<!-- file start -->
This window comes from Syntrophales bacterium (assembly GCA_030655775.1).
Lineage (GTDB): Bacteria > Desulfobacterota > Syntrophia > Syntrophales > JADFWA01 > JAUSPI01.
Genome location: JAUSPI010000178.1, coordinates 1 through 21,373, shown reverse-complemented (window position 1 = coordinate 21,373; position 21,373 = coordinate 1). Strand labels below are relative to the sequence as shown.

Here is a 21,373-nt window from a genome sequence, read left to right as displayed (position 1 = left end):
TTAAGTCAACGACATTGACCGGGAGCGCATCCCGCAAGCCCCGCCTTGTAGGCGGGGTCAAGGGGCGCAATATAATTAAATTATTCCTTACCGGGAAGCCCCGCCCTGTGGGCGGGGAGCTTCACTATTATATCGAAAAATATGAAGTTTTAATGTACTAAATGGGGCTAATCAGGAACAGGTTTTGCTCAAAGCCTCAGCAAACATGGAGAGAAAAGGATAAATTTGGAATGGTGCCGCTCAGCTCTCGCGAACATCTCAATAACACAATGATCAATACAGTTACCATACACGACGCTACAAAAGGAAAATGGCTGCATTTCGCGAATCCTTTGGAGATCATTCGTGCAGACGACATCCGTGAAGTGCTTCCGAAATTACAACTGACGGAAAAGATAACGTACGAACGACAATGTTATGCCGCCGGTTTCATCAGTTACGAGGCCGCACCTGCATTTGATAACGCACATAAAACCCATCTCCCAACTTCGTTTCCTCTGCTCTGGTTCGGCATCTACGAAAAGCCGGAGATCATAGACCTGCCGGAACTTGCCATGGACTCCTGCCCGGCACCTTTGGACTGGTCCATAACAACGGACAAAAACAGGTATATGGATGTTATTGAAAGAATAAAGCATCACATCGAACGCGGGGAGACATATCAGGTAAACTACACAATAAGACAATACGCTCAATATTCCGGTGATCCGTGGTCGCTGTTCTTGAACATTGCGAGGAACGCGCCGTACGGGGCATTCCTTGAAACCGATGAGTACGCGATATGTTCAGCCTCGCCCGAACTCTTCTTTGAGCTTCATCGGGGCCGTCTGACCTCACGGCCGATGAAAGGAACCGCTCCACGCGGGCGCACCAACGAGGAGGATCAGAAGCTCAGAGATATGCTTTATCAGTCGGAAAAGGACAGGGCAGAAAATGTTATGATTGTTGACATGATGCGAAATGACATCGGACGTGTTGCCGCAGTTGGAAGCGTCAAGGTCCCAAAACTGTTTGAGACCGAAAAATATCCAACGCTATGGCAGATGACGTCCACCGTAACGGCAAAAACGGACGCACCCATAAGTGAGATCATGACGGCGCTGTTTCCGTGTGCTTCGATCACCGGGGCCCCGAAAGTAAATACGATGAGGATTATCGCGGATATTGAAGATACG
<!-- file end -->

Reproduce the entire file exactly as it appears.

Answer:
This window comes from Syntrophales bacterium (assembly GCA_030655775.1).
Lineage (GTDB): Bacteria > Desulfobacterota > Syntrophia > Syntrophales > JADFWA01 > JAUSPI01.
Genome location: JAUSPI010000178.1, coordinates 1 through 21,373, shown reverse-complemented (window position 1 = coordinate 21,373; position 21,373 = coordinate 1). Strand labels below are relative to the sequence as shown.

Here is a 21,373-nt window from a genome sequence, read left to right as displayed (position 1 = left end):
TTAAGTCAACGACATTGACCGGGAGCGCATCCCGCAAGCCCCGCCTTGTAGGCGGGGTCAAGGGGCGCAATATAATTAAATTATTCCTTACCGGGAAGCCCCGCCCTGTGGGCGGGGAGCTTCACTATTATATCGAAAAATATGAAGTTTTAATGTACTAAATGGGGCTAATCAGGAACAGGTTTTGCTCAAAGCCTCAGCAAACATGGAGAGAAAAGGATAAATTTGGAATGGTGCCGCTCAGCTCTCGCGAACATCTCAATAACACAATGATCAATACAGTTACCATACACGACGCTACAAAAGGAAAATGGCTGCATTTCGCGAATCCTTTGGAGATCATTCGTGCAGACGACATCCGTGAAGTGCTTCCGAAATTACAACTGACGGAAAAGATAACGTACGAACGACAATGTTATGCCGCCGGTTTCATCAGTTACGAGGCCGCACCTGCATTTGATAACGCACATAAAACCCATCTCCCAACTTCGTTTCCTCTGCTCTGGTTCGGCATCTACGAAAAGCCGGAGATCATAGACCTGCCGGAACTTGCCATGGACTCCTGCCCGGCACCTTTGGACTGGTCCATAACAACGGACAAAAACAGGTATATGGATGTTATTGAAAGAATAAAGCATCACATCGAACGCGGGGAGACATATCAGGTAAACTACACAATAAGACAATACGCTCAATATTCCGGTGATCCGTGGTCGCTGTTCTTGAACATTGCGAGGAACGCGCCGTACGGGGCATTCCTTGAAACCGATGAGTACGCGATATGTTCAGCCTCGCCCGAACTCTTCTTTGAGCTTCATCGGGGCCGTCTGACCTCACGGCCGATGAAAGGAACCGCTCCACGCGGGCGCACCAACGAGGAGGATCAGAAGCTCAGAGATATGCTTTATCAGTCGGAAAAGGACAGGGCAGAAAATGTTATGATTGTTGACATGATGCGAAATGACATCGGACGTGTTGCCGCAGTTGGAAGCGTCAAGGTCCCAAAACTGTTTGAGACCGAAAAATATCCAACGCTATGGCAGATGACGTCCACCGTAACGGCAAAAACGGACGCACCCATAAGTGAGATCATGACGGCGCTGTTTCCGTGTGCTTCGATCACCGGGGCCCCGAAAGTAAATACGATGAGGATTATCGCGGATATTGAAGATACG